Last year, the mood at Labour conference was tense. There was a residual acrimony in the bars, left over from the long and bitter leadership election, and many at the fringe events were tetchy.
It wasn't that the Milibands themselves held any bitterness. It was their supporters: sometime friends and recent opponents, Labour activists who'd spent their summers campaigning against one another in pursuit of party influence.
This year, the mood is lighter. Old friends are reacquainted now, and - for the most part - hatchets are buried. The politics of togetherness are somewhat more pronounced in Liverpool than they were in Manchester, where internal lines of tribe had been clear. For better or worse, in 2011 the Labour Party is blurrier than it was in 2010.
Whereas last year's conference was defined along dividing lines, this year there are at least some things for activists to rally around. Iain McNicol, Labour's new general secretary, gave a passionate speech about a modernising party growing in membership. He was received warmly, and given a standing ovation. His addition to the party leadership will lead to important developments.
Even Refounding Labour, the consultation designed to overhaul the party's tired campaigns organisation - and one roundly ridiculed in recent months - is gaining popularity. Support for its findings and recommendations was stitched up on the conference floor last night: it was a sycophantic non-debate, but if the intention was to gain endorsement from cynical activists, the strategy worked.
And yet something is missing from conference this year. Gone is the urgency which defined Brighton 2009, or the passion which was so evident last year. There is little forward thrust about the party right now. Activists are beginning to reconcile to the notion that those heady days of government are gone, perhaps not to return for some time.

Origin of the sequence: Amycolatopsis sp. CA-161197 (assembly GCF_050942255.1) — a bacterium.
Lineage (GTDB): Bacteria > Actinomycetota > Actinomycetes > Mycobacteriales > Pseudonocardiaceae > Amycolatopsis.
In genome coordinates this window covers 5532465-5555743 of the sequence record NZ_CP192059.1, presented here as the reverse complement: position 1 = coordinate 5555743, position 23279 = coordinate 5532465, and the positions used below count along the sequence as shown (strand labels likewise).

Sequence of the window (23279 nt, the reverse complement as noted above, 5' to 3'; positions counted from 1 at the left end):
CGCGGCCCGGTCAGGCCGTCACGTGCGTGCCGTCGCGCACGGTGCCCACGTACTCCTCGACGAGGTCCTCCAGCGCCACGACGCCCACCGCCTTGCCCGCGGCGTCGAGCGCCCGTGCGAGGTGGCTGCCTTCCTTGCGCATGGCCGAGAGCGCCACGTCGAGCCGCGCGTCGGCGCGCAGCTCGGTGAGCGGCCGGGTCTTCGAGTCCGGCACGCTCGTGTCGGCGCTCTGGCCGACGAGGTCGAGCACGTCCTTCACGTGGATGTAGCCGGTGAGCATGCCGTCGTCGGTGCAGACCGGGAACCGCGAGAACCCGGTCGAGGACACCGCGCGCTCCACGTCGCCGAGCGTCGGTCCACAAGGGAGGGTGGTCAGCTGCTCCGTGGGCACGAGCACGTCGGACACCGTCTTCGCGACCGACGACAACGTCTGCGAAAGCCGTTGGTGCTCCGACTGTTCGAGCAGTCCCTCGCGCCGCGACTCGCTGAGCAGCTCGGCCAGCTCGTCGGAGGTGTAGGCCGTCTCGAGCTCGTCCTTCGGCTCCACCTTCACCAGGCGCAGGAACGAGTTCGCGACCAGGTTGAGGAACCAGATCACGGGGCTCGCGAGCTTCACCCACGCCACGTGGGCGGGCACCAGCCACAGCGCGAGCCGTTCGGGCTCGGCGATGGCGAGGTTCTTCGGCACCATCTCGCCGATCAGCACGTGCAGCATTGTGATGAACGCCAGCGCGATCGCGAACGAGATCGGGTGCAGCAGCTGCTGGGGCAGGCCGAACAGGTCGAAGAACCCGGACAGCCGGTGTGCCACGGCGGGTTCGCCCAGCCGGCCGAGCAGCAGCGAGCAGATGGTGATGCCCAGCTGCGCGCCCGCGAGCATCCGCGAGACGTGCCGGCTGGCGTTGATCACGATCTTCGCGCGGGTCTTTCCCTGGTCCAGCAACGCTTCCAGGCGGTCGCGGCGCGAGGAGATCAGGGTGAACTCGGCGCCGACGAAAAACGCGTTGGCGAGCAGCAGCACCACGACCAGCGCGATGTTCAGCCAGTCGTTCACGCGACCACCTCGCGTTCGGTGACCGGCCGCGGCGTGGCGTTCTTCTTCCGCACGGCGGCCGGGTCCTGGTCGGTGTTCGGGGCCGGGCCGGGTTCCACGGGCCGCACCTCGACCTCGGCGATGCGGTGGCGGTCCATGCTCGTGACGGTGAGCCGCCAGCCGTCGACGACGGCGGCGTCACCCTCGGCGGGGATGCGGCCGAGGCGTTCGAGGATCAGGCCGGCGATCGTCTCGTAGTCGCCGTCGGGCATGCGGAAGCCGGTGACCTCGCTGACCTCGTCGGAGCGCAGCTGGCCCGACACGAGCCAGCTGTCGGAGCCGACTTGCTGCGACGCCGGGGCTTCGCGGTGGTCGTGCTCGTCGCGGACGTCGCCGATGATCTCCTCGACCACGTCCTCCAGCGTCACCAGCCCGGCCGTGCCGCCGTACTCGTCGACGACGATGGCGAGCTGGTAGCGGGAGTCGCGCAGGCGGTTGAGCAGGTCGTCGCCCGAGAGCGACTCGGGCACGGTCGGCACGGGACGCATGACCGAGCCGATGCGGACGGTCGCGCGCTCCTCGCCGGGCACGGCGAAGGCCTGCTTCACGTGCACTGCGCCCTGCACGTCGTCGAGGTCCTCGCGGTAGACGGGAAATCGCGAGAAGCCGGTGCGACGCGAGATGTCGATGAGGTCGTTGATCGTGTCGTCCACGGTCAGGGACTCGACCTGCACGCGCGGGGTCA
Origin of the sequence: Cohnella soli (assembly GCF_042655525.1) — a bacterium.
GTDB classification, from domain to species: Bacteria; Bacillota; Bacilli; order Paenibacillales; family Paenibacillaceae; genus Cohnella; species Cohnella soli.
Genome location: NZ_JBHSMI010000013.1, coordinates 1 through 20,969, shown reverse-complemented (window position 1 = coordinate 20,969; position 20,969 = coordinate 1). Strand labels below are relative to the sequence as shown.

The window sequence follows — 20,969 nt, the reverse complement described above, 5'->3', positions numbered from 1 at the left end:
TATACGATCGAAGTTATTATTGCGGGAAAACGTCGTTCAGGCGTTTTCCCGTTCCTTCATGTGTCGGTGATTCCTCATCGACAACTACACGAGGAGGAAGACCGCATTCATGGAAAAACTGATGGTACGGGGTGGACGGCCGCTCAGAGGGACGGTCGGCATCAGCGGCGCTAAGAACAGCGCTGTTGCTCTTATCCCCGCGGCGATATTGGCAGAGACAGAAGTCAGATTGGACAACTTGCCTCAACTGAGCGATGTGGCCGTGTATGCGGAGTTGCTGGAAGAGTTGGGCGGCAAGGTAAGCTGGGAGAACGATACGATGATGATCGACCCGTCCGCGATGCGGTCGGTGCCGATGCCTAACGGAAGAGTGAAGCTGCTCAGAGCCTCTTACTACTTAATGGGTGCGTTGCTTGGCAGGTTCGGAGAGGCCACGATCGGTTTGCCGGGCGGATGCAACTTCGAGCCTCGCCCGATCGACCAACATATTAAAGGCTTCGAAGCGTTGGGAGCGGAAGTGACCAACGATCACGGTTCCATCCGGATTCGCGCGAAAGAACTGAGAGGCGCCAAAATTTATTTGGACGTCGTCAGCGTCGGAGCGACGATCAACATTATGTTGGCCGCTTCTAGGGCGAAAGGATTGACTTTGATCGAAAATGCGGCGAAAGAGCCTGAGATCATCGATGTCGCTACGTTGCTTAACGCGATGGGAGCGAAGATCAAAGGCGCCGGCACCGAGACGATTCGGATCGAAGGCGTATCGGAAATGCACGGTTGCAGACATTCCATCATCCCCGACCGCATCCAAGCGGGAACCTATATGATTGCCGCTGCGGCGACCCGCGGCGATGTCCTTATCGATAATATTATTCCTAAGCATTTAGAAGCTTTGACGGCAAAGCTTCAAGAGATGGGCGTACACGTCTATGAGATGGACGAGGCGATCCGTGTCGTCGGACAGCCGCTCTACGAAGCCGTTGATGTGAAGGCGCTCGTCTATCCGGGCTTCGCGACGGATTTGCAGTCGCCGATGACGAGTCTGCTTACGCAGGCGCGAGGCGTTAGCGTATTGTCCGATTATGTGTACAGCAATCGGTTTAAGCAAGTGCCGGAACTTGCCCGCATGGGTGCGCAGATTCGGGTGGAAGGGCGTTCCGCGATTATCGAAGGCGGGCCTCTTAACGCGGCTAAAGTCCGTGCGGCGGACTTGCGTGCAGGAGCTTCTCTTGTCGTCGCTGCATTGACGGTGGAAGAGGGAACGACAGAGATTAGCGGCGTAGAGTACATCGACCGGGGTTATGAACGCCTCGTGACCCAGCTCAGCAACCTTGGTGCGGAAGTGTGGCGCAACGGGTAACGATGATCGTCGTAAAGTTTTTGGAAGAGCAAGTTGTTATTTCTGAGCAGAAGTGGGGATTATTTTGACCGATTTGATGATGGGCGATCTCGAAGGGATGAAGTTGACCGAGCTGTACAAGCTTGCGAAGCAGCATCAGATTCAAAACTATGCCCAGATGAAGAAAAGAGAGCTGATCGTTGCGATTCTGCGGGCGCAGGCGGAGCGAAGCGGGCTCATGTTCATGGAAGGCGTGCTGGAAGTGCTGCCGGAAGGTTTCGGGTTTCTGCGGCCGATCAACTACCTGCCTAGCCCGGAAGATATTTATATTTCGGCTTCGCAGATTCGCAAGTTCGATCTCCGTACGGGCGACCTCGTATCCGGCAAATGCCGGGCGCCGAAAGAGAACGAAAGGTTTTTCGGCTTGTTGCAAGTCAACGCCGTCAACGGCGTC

Party loyalists - special advisors and machine hacks - are looking ahead to the political wilderness, and many have begun looking to their own careers rather than focusing on their seniors. One former aide was overheard yesterday noting that any observable camaraderie in Liverpool is little more than the "unity of the graveyard."
There are important discussions occurring in the margins, of course. Will Labour be able to work with Liberal Democracts in the future, and, if so, how? How will Ed Miliband reconnect his party with the public? What should be the party's answer on welfare reform? But the energy of previous years is dissipating, perhaps understandably.
I saw a questionnaire yesterday, which asked what the most controversial moment of Labour conference this year would be. The biggest danger is there will likely be none. Ed Miliband has a rare opportunity to rally the troops to a common cause with his leader's speech tomorrow. It will need to be a barnburner if Labour's spirits are really to be raised.
Alex Smith is a former aide to Ed Miliband, former editor of LabourList and consultant to Champollion Digital.